Updated: November 19, 2013, 8:36 PM ET

#TwitterBagSkate Blogumn

@Buccigross: This is an interesting topic. First, I don't think Martin Brodeur would ever request a trade. The atmosphere for such an occurrence would have to happen organically when the environment was right for the discussion (Devils fall out of Metro/wild-card hunt). Then the onus falls on the Devils to delicately approach Brodeur with the scenario. I do think this will happen.

I don't think the Devils will make the playoffs. After seeing teams play for 25 percent of the season, here is how I see the playoffs in the East breaking down:

1. Boston
2. Toronto
3. Detroit

1. Pittsburgh
2. Washington
3. N.Y. Rangers

Wild Cards
Montreal and Tampa Bay

Brodeur's numbers this season are surprising. His goals-against average is the lowest since he was 25 years old. He could definitely help a team with more than just playing net. He's won three Cups and four Vezina Trophies. He's a legend.

There is no doubt he could help numerous teams with his presence, experience, calm attitude and ability to provide depth. But, in the end, I don't think it will happen.

@Buccigross: I don't know if this is what you specifically mean, Frank, but it's something that I've thought when hearing analysts or announcers say similar things. I believe sometimes you can be too close to something. Sometimes the back ref can see something better than a referee 6 feet away from an infraction. The closer you are to something the more detail you see. That can trick your mind. The "panoramic" view of the back referee sometimes offers a better perspective.

@Buccigross: They do? The Penguins need more defense, not less. That being said, I really like 19-year-old defenseman Olli Maata. Good size (6-foot-2, 206 pounds), good stick and, if you watch him, he is always skating, always moving his feet. He looks like the kind of player who will play for 15 years. He was the 22nd player taken overall in the 2012 draft. I think a couple teams drafting before that will be regretting not taking Maata.

@Buccigross: Twenty-five percent into the season, the Islanders are giving up too many goals to make the playoffs. Maybe goaltender Kevin Poulin can be that guy to carry the torch of goal prevention. This is the chance of a lifetime. He signed a one-year, $577,000 deal over the summer. He's 23 years old. His team can score, but the Islanders stink on the penalty kill. That's where he can start his Superman act.

@Buccigross: Two words: Sample size. I think Canada's Olympic goalies will be Roberto Luongo, Carey Price and Corey Crawford.

@Buccigross: Well, we did the East above, so here is how I see the Western Conference breaking down for the playoffs:

Central Division
1. Chicago
2. St. Louis
3. Minnesota

Pacific Division
1. Anaheim
2. San Jose
3. Los Angeles

Wild Cards
Colorado and Phoenix

So, as you can see, I do not have Dallas in the playoffs right now. But, the Stars will be in the picture all season and could sneak in.

The Tyler Seguin trade was a franchise-changing deal for Dallas. The lopsided deal will benefit the Stars for years to come. Seguin will evolve into a top 10 NHL center over the next two years. His faceoff percentage is brutal, but most young centers' faceoff percentage is substandard and they usually improve over time.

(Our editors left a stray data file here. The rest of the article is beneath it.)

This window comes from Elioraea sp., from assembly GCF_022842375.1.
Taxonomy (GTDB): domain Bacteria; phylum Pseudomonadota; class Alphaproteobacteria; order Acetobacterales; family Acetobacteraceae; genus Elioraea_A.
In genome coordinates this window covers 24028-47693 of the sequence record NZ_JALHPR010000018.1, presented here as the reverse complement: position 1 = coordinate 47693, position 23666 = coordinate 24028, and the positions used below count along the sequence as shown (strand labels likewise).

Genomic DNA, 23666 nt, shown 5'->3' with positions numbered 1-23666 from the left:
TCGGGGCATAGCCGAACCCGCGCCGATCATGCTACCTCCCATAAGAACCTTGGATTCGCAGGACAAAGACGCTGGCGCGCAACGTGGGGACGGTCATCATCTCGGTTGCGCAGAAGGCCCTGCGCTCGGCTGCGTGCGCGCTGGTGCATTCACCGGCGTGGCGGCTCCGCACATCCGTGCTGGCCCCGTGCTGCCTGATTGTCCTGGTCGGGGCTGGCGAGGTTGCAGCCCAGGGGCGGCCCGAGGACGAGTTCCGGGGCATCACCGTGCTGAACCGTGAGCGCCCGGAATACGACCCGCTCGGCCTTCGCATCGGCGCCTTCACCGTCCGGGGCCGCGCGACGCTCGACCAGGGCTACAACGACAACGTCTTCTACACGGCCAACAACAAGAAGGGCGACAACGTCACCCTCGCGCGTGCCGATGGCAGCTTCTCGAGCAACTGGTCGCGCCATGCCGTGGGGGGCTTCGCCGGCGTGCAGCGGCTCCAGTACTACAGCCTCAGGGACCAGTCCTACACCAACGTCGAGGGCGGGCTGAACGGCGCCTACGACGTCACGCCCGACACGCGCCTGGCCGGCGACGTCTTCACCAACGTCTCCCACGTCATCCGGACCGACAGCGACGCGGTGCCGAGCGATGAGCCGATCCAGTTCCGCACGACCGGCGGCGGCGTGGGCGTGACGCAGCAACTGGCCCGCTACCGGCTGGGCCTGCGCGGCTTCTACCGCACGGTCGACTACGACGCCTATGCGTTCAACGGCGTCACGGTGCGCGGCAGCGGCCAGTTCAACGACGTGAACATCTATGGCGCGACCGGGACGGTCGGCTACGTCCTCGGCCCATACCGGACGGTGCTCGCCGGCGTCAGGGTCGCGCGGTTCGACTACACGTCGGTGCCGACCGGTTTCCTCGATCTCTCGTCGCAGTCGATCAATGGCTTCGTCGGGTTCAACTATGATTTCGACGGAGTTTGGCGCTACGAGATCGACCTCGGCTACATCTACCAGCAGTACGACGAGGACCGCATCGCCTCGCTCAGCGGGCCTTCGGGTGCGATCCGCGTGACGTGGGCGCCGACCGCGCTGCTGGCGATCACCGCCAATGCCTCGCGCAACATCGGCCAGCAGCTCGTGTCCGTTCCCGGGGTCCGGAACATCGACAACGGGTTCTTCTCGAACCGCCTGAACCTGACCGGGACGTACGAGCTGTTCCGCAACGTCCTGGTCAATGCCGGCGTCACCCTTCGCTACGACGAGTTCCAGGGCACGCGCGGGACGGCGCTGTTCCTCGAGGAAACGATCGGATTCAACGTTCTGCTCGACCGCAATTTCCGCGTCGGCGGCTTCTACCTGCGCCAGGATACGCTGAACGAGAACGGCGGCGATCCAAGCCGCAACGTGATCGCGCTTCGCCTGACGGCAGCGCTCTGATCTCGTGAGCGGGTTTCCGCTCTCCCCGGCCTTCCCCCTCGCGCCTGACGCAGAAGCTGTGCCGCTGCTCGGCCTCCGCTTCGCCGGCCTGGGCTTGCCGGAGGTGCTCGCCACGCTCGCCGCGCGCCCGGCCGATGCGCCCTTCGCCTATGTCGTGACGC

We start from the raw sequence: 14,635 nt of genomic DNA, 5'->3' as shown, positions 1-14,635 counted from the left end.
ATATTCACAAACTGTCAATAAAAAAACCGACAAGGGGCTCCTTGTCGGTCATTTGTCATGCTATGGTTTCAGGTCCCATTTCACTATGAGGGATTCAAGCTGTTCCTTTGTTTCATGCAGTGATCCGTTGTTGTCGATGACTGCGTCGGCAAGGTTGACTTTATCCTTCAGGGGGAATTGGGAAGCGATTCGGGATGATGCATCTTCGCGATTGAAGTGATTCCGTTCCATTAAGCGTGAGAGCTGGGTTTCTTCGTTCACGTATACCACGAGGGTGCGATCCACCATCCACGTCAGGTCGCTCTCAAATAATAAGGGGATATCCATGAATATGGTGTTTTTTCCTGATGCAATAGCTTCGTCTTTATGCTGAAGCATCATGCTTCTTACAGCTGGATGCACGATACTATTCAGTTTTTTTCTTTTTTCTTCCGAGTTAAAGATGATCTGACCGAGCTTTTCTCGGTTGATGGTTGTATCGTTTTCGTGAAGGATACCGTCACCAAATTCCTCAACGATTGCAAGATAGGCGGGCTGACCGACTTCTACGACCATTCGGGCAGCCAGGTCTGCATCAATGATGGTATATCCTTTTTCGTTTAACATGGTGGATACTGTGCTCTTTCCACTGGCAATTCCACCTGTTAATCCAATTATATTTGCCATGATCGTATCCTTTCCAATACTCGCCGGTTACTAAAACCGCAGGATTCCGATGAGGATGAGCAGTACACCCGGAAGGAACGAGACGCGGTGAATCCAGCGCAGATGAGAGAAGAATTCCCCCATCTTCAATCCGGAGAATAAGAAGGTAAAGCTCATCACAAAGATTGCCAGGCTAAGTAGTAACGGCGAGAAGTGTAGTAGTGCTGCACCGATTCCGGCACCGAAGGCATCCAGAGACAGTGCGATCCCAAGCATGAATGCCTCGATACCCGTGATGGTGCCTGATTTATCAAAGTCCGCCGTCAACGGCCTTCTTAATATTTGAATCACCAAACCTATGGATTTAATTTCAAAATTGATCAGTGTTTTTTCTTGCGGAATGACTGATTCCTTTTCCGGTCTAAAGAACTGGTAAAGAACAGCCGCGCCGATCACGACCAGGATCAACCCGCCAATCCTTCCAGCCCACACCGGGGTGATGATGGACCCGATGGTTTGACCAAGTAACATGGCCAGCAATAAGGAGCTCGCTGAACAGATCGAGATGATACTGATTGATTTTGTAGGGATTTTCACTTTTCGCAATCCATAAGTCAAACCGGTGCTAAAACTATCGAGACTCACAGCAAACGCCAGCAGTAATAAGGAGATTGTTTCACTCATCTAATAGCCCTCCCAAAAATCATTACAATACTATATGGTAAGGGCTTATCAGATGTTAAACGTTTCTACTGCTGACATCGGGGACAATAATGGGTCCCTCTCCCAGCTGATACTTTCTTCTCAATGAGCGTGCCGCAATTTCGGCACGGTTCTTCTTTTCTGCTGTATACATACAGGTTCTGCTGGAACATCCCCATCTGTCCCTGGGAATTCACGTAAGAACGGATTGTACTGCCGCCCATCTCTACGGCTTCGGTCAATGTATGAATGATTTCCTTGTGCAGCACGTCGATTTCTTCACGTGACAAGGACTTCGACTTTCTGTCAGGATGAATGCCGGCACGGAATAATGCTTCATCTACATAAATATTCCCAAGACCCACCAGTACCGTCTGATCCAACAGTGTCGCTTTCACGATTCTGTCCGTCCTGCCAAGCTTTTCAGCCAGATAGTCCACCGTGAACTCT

Seguin and Jamie Benn give the Stars that five-star first line, but the NHL is a second-line league. One NHL GM told me last week that only six teams or so have that high-impact second line that separates them from the rest of the league. Dallas doesn't have that right now. The Stars need to construct a high-level second line and upgrade their defense. They have a franchise goalie and a franchise first line. Now they just have to fill in the gaps.

@Buccigross: Absolutely. The Hawks are shaping up as the team of decade. This is the golden era of Chicago Blackhawks hockey. All things go, all things go. Let it wash over you, Chicago. It's never been this good before and might never be this good again.

@Buccigross: As long as they keep filling stadiums, yes. The idea of a business is to raise revenues. I think we will see some erosion in television ratings of these stadium series games, but as long as they fill the stadiums and the profit margins are strong, then the league will keep doing it. The regular season is too long, we all agree with that. We could find the proper 16 teams to quality for the postseason in half the games. The rest is raising revenue to pay everybody in the business -- owners, players, management, coaches, broadcasters -- a fortunate salary to enable the purchasing of Cuban cigars, ceramic tile and a spa pool.

Coming up with events to tickle interest and spark curiosity is the most important thing to do during the regular season.

@Buccigross: Well, the top three freshman scorers in NCAA hockey are Sam Anas of Quinnipiac, Mike Szmatula of Northeastern and Matt Carey of St. Lawrence.

John Buccigross | email

SportsCenter anchor
John Buccigross joined ESPN as an anchor in October 1996. He currently can be seen as an anchor on "SportsCenter." Buccigross frequently contributes to ESPN.com during the season.


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